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How temporary closure should affect your digital marketing

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In an effort to limit the spread of coronavirus, the UK Government has effectively asked hotels, restaurants, pubs, and food chains to cease trading for the coming weeks and months. While this is the best thing for the country’s health, temporary closure is not an easy decision for business owners.

This is temporary

Remember, this is not the normal state of play, though it may seem overwhelming at times, it is temporary and doesn’t have to spell the end for your business. Instead of just planning to survive, plan for an amazing comeback when we reach the other side of all this.

Like many bad things, these measures are only temporary, and if you’re able to adapt quickly, your business will come back stronger. 

It will pay to stay ahead of the game - so start planning your digital marketing strategy ready for when normality resumes. This will save you time in the long run and help recoup losses made during the temporary closure.

Stay positive and know that this isn’t the new normal - don’t be tempted to cease your digital marketing altogether and run the risk of losing customer’s attention who are raring to get out and spend once free to do so.

Screenshot of Peacock at Rowsley Facebook

Get set up for gift vouchers

It’s still important to adapt and think of ways to keep some revenue coming in. Gift vouchers are a great option as they allow your customers to support you during this time but redeem their purchases at a later date when business is back to normal.

Be sure that customers can easily purchase vouchers through your website. Don’t just offer a general voucher but consider offering specific vouchers for dining, stays, afternoon teas or spa experiences.

Increasing the expiration date on these vouchers gives customers the reassurance that they are more likely to be able to use them once this is all over or a free cancellation policy if things were to carry on beyond that period.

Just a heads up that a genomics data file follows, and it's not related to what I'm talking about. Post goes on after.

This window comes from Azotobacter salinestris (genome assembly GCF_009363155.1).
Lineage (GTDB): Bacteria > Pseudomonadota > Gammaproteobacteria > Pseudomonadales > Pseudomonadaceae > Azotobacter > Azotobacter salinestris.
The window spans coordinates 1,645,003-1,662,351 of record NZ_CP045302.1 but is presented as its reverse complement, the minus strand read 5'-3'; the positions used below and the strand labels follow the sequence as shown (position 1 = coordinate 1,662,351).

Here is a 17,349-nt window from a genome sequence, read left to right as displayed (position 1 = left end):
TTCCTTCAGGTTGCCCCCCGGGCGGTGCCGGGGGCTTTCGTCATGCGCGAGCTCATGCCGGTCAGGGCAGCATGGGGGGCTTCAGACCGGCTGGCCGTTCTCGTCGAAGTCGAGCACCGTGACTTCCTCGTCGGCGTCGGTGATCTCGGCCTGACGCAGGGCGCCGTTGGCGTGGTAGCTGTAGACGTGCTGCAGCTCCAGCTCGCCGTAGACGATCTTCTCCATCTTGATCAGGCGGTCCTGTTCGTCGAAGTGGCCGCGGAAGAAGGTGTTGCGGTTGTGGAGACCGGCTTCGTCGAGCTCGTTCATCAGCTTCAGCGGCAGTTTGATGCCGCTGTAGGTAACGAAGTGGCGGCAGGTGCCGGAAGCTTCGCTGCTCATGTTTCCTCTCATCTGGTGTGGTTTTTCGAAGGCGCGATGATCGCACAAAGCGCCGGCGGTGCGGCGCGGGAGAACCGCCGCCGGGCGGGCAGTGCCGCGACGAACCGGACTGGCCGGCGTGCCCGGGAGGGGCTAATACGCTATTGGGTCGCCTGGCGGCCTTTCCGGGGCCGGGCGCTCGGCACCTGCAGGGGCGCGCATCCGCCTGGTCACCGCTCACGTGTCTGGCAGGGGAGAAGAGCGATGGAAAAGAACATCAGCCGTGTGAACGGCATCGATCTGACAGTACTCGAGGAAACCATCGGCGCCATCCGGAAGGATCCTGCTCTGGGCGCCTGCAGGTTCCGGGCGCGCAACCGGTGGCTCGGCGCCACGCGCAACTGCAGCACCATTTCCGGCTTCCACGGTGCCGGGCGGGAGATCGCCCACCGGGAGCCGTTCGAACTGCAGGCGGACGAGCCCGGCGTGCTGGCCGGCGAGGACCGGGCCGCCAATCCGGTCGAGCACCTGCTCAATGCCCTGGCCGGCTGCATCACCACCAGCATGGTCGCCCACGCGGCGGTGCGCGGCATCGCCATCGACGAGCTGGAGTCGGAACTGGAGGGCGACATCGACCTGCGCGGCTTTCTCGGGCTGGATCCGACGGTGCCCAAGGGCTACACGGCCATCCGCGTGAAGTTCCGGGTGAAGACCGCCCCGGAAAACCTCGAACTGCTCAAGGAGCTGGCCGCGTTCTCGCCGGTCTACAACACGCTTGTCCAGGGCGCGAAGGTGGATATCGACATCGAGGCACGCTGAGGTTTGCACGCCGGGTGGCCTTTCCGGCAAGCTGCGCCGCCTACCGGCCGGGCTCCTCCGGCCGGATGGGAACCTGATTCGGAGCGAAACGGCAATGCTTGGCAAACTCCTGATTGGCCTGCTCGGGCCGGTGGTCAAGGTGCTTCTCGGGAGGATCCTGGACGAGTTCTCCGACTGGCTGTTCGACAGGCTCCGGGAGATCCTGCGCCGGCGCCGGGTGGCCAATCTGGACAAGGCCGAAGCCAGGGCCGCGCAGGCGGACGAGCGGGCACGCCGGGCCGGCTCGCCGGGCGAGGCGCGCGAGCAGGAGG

Some hotels are being proactive and offering customers the option of converting their cancelled stays into gift vouchers of a higher value, rather than flat out cancelling.

Don’t lose your audience, stoke their desire

Maintain awareness and communicate with those customers you’ve grown relationships with over time, don't let them forget that you care. 

Encourage engagement by asking for their thoughts on previous dishes or treatments, not only does this get people talking and communicating it also means you gain their feedback on how to improve for next time, and build their desire ready for when they’re able to come back and spend.

Continue to post content and remind customers you are around and keep them updated with new information as it comes in.

Your audience is still interested in what is taking place at your hotel so keep them engaged with vibrant imagery from recent years - show them what they've got to look forward to when you’re able to reopen.

Use the time to plan ahead

If you do have downtime it's a good chance to do some audience research, plan out your marketing strategy and prepare content for the year ahead.

Make the most of your free time by considering what you could be doing to enhance your digital marketing going forward. Get ahead of the game and start prepping future content whether that be a new web page you’re considering, new deals to offer, or a new facility opening soon - now is the time to plan ahead.

With more free time you are able to create a new marketing strategy including things such as:

  • New blogs
  • Future content
  • New offers 
  • Planning for upcoming holidays and celebrations
  • Target market research
  • Key trends and topics to get involved in
  • Updating FAQs
  • Website usability analysis
  • Making the most of increased Facebook traffic

Facebook traffic is on the rise as more consumers find themselves with free time to browse, and an eye on their feed and messages for updates and social interaction. The Verge reported Facebook’s admission that “coronavirus is pushing usage through the roof” going on to explain that “Facebook is seeing an extreme spike in usage across the globe due to the ongoing coronavirus pandemic”.